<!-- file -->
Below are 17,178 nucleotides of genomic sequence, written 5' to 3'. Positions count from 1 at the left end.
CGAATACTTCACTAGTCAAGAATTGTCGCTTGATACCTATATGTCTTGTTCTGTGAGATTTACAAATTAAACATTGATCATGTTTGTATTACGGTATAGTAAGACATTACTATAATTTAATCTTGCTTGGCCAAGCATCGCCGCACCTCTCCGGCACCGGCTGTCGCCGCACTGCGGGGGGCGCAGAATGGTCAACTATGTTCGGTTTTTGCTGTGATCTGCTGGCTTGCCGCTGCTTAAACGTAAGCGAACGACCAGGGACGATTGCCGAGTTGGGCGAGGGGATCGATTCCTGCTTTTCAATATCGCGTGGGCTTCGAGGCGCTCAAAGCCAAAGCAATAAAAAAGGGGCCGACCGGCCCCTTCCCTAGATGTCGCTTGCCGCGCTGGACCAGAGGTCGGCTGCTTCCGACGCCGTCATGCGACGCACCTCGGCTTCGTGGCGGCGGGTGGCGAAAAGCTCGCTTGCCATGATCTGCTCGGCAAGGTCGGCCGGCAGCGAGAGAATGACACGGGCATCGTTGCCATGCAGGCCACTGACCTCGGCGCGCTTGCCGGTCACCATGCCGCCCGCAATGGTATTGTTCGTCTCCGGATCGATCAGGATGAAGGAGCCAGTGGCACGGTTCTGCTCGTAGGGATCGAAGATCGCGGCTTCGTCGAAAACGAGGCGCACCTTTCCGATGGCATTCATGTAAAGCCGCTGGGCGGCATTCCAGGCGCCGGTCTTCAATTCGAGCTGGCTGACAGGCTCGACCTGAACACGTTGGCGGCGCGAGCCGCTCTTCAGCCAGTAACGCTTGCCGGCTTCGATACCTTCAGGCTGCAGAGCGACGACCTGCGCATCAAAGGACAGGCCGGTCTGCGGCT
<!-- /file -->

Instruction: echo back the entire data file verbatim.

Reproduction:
Below are 17,178 nucleotides of genomic sequence, written 5' to 3'. Positions count from 1 at the left end.
CGAATACTTCACTAGTCAAGAATTGTCGCTTGATACCTATATGTCTTGTTCTGTGAGATTTACAAATTAAACATTGATCATGTTTGTATTACGGTATAGTAAGACATTACTATAATTTAATCTTGCTTGGCCAAGCATCGCCGCACCTCTCCGGCACCGGCTGTCGCCGCACTGCGGGGGGCGCAGAATGGTCAACTATGTTCGGTTTTTGCTGTGATCTGCTGGCTTGCCGCTGCTTAAACGTAAGCGAACGACCAGGGACGATTGCCGAGTTGGGCGAGGGGATCGATTCCTGCTTTTCAATATCGCGTGGGCTTCGAGGCGCTCAAAGCCAAAGCAATAAAAAAGGGGCCGACCGGCCCCTTCCCTAGATGTCGCTTGCCGCGCTGGACCAGAGGTCGGCTGCTTCCGACGCCGTCATGCGACGCACCTCGGCTTCGTGGCGGCGGGTGGCGAAAAGCTCGCTTGCCATGATCTGCTCGGCAAGGTCGGCCGGCAGCGAGAGAATGACACGGGCATCGTTGCCATGCAGGCCACTGACCTCGGCGCGCTTGCCGGTCACCATGCCGCCCGCAATGGTATTGTTCGTCTCCGGATCGATCAGGATGAAGGAGCCAGTGGCACGGTTCTGCTCGTAGGGATCGAAGATCGCGGCTTCGTCGAAAACGAGGCGCACCTTTCCGATGGCATTCATGTAAAGCCGCTGGGCGGCATTCCAGGCGCCGGTCTTCAATTCGAGCTGGCTGACAGGCTCGACCTGAACACGTTGGCGGCGCGAGCCGCTCTTCAGCCAGTAACGCTTGCCGGCTTCGATACCTTCAGGCTGCAGAGCGACGACCTGCGCATCAAAGGACAGGCCGGTCTGCGGCT